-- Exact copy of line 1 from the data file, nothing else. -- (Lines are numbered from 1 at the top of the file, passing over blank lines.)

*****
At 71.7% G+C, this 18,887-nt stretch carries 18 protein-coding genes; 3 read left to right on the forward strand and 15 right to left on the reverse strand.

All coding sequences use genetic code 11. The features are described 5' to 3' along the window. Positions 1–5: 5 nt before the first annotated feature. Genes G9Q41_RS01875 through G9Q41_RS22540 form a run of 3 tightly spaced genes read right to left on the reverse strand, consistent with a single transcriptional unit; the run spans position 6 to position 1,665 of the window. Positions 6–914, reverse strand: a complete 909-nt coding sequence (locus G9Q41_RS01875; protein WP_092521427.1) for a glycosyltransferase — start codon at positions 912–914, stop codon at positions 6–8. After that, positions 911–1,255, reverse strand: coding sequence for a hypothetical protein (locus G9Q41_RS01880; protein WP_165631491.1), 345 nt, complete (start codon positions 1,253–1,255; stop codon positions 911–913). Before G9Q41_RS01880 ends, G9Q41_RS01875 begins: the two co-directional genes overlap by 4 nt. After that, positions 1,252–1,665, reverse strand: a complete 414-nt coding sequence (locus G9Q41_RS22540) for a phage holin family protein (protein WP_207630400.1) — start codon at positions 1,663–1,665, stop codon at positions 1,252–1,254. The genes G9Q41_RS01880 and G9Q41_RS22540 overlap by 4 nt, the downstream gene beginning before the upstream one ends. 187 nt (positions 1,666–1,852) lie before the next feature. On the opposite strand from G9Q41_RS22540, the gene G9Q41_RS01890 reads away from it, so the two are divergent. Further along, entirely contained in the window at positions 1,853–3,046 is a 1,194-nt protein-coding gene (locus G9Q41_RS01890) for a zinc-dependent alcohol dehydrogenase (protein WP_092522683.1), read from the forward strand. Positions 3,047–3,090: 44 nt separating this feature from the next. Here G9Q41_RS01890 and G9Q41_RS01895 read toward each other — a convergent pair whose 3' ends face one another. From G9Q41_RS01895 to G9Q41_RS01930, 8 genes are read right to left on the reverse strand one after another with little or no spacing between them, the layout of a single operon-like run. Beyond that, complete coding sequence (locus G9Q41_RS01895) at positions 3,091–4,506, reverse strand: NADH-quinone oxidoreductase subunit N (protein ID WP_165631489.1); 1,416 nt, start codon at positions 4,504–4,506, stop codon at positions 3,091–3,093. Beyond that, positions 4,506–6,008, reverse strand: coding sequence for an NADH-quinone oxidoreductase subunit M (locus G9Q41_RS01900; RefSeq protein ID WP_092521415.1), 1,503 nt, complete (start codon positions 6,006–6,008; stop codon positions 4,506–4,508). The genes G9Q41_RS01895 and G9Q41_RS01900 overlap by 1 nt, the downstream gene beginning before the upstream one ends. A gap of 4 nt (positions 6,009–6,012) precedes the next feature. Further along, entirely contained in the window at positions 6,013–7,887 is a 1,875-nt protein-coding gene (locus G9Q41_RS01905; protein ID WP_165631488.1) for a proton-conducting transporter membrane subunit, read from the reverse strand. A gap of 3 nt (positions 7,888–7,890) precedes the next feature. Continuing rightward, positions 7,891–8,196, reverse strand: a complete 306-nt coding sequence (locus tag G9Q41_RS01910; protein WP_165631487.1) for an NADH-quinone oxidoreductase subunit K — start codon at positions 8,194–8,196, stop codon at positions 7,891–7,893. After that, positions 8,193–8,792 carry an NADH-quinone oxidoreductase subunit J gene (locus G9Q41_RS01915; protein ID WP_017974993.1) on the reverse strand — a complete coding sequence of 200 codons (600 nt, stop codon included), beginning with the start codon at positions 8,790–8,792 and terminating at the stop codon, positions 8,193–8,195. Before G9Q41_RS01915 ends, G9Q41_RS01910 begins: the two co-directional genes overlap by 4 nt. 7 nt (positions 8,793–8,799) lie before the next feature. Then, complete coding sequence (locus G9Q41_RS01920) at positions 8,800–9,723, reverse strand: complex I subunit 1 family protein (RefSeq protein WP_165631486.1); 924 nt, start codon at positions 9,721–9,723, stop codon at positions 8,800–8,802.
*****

At 71.7% G+C, this 18,887-nt stretch carries 18 protein-coding genes; 3 read left to right on the forward strand and 15 right to left on the reverse strand.